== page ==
Source: Harvard Business Review
Remember the scene in the first Austin Powers film where Powers, attempting to escape in a steamroller, warns one of Dr. Evil's henchmen to move out of its path? Despite its comically slow speed — and a huge distance between them, the guard stays rooted to the spot, yelling Stop! ... until it's too late. (The scene dissolves to his Donna Reed-like wife getting the news and noting tragically: "People never think how things affect the family of a henchman.")
On the industrial stage, something like that scene plays out all too often. A company finds itself in the path of an unstoppable industry disruption, can hardly fail to see it, yet simply fails to act. Only, it's not at all funny.
Consider the pharmaceutical industry, the focus of a recent global survey my colleagues and I conducted. We asked nearly 200 life sciences executives about long-term trends that posed fundamental threats to their businesses and how management was dealing with them. Despite the fact that all were able to foresee developments unfolding over the coming decade with the power to irreparably damage their companies, 76 percent of the European respondents and 81 percent of the American ones said their companies had made no significant changes to strategy to counter those threats. (Executives representing Asia-Pacific life sciences companies were more sanguine, with 56 percent indicating their firms had prepared for an industry shock).
In the face of knowable threats, is your own company making more than a futile effort to cry Stop? If you fear not, here are the suggestions we're sharing with the industry leaders we serve:
Inject a steady flow of timely information and (sometimes harsh) outside perspectives into your strategic thinking. This means fresh information heard on the street, not just more searches on Google, and the use of outside experts to identify oncoming threats that they see and you don't. I've seen this work wonders for a number of companies that want neutral, unvarnished views of their competitive position. A large pharmaceutical firm, for example, was about to make a big bet on a new class of drugs. But a panel of outside experts that had been assembled to critique the strategy warned management about an emerging risk. Citing early warning signals that were not being emphasized by the scores of industry newsletters and Wall Street analysts, it saved the company from the move that a competitor subsequently took — to its detriment.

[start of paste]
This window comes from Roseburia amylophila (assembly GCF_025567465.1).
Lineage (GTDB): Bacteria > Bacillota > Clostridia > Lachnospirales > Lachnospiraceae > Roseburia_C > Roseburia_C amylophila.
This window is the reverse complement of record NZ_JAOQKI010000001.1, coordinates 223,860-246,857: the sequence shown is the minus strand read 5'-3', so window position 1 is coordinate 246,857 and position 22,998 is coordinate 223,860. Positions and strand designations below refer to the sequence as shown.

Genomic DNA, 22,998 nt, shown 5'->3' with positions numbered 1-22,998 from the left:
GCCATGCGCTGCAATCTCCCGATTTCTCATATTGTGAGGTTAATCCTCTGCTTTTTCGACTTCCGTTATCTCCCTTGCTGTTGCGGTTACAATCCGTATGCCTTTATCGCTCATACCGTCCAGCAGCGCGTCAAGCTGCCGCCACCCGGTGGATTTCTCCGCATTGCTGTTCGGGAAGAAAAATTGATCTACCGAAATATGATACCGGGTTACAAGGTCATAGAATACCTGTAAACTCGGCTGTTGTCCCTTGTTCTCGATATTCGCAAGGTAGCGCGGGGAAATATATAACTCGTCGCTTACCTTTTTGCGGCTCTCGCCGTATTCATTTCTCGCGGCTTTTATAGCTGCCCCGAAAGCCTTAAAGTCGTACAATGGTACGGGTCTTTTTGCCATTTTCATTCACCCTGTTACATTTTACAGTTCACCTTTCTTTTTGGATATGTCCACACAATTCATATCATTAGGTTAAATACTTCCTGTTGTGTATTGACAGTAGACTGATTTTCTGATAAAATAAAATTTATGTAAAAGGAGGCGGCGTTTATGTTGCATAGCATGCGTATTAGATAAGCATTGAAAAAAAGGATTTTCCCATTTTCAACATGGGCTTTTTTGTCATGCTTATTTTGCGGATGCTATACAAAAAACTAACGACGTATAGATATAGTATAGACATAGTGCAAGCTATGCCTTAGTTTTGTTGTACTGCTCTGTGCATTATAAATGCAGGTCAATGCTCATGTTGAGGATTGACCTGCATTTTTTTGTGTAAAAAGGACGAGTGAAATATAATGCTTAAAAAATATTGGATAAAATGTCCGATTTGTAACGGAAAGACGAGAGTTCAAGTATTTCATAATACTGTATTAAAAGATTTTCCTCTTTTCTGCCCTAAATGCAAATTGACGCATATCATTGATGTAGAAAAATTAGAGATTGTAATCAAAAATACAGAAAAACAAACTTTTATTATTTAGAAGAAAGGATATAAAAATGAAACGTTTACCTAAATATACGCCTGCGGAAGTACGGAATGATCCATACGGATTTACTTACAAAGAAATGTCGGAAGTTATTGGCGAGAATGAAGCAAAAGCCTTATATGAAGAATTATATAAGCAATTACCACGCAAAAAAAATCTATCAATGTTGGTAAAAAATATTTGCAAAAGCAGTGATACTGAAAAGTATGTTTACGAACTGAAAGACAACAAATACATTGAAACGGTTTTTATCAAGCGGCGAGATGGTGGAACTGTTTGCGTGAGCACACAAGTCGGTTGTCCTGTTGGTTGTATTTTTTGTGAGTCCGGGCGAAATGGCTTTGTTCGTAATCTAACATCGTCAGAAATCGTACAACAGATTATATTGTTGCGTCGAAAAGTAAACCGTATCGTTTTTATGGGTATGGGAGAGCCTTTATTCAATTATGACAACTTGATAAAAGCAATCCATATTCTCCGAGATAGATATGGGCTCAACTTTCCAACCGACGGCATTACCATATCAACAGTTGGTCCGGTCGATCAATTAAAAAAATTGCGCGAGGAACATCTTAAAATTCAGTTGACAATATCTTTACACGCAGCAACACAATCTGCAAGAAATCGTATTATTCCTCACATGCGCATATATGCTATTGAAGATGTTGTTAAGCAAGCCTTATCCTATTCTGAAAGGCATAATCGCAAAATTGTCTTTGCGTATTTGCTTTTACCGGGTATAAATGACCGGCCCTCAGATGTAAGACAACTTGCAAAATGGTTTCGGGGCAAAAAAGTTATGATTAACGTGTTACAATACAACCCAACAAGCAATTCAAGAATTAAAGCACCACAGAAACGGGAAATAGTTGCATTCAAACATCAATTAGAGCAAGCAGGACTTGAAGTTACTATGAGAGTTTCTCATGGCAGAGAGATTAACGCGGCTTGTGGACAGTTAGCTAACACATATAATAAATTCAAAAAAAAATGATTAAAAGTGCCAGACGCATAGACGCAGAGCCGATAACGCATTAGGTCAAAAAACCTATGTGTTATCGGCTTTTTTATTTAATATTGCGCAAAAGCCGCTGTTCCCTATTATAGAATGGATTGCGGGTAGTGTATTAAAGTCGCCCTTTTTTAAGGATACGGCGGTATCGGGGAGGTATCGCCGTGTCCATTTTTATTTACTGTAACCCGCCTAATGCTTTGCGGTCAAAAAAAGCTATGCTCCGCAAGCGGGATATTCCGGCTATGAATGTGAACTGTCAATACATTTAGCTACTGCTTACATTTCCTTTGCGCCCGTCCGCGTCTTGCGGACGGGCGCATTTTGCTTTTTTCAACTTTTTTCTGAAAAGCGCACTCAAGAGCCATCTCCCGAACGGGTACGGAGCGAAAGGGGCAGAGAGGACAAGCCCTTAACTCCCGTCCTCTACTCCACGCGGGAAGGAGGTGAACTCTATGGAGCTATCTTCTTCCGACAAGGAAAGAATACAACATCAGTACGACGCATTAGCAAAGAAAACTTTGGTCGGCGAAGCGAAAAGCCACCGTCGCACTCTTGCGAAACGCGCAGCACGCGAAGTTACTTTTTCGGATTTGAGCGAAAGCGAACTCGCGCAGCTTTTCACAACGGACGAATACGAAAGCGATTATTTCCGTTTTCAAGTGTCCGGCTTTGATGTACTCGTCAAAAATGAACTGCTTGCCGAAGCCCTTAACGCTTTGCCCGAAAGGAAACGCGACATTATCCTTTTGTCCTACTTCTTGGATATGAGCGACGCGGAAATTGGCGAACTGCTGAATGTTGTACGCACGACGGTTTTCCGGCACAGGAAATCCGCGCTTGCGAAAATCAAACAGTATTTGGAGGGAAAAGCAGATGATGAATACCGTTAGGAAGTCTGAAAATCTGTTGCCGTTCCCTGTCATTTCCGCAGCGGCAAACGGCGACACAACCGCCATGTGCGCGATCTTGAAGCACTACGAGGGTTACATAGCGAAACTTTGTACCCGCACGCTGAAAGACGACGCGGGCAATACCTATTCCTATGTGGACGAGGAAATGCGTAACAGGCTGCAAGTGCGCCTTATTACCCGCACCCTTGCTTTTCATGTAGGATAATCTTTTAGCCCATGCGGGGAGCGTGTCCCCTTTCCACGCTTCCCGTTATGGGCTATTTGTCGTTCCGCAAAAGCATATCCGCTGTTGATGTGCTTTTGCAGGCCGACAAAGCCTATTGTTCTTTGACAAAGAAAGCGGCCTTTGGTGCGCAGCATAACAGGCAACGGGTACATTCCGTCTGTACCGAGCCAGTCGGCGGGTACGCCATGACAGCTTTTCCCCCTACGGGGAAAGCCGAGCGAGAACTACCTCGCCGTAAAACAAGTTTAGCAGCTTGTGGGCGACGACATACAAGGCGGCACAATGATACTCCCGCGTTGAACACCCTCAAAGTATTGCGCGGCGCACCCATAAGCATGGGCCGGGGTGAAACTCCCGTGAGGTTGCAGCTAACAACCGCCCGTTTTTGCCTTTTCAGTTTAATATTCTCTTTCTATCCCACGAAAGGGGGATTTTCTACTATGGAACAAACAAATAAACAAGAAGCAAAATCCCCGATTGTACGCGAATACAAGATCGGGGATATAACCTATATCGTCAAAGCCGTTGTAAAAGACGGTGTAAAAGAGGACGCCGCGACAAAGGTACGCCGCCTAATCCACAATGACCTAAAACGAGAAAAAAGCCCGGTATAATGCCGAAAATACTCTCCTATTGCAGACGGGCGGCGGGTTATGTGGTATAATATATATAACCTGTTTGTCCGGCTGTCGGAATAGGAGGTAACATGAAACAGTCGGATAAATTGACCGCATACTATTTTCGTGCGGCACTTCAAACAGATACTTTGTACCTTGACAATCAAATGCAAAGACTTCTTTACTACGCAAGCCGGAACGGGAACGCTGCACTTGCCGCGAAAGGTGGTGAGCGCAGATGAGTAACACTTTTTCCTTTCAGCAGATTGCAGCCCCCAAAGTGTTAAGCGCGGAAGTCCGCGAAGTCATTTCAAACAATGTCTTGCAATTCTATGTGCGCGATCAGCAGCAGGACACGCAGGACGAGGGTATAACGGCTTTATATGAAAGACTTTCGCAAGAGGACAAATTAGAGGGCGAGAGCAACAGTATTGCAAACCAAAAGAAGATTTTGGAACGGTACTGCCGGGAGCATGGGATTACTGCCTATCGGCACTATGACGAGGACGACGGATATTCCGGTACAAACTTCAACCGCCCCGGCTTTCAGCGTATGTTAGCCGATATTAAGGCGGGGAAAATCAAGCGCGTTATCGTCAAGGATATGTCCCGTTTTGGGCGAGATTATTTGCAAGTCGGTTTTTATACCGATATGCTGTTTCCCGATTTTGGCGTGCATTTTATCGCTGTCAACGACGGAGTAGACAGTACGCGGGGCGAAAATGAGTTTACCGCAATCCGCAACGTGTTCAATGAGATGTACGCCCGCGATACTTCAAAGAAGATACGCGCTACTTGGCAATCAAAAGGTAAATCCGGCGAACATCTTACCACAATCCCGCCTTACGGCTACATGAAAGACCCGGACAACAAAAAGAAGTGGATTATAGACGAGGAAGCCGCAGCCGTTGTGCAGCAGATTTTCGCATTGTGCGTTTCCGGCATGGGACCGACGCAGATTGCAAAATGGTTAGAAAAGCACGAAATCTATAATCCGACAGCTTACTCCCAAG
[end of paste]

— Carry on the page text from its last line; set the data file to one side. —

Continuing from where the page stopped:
Develop scenarios of how the world might look five or ten years from now. No one can predict the future, but by combining known trends in various ways it is possible to anticipate multiple possibilities — likely story lines about shapes the market could take — for good or ill. The few companies that have mastered this discipline have benefited mightily. A decade ago Oracle developed a series of scenarios that anticipated massive industry consolidation. Instead of waiting to be steamrolled, the company acted on this intelligence and went on a ten-year acquisition binge, acquiring over 90 companies from 2003 to the present at a pace surpassed only by Google. The result: Oracle became one of the most successful companies in back office database products and tools and has now moved onto advancing in the next market, the cloud.
Experience threats through war games. There is no substitute for feeling and "touching" the disruption before it arrives. War games translate arguments and assumptions about the future into a tangible setting, allowing rival contestants to play out roles and experience risks. A successful war game can anticipate the moves of market players with an uncanny degree of accuracy. Multinationals have used war games to align strategy in global markets, where regulations and competitors differ. In a number of instances, I have seen war games acknowledge the threat from changing government regulation, informing the company that it must proactively work with authorities to help moderate new regulations, which in turn softened or averted the disruption altogether.
Set trip wires for action. War games and scenarios should provide you with threads that you can track in order to determine which future world is emerging. You can spot these signals far enough in advance to change strategic direction — but you must regard them as imperatives to make timely decisions and to act on them.
Preparing for a future industry shock and anticipating its direction is all about honest, steady collection of intelligence and the readiness to alter your plans based on what you have learned. Plenty of executives lose sleep over approaching disruptions; a few vocally oppose them. Neither response will move you out of a steamroller's path. To survive, you'll need to watch, reexamine your position, make tough decisions, and take timely action.Read Original Article Here: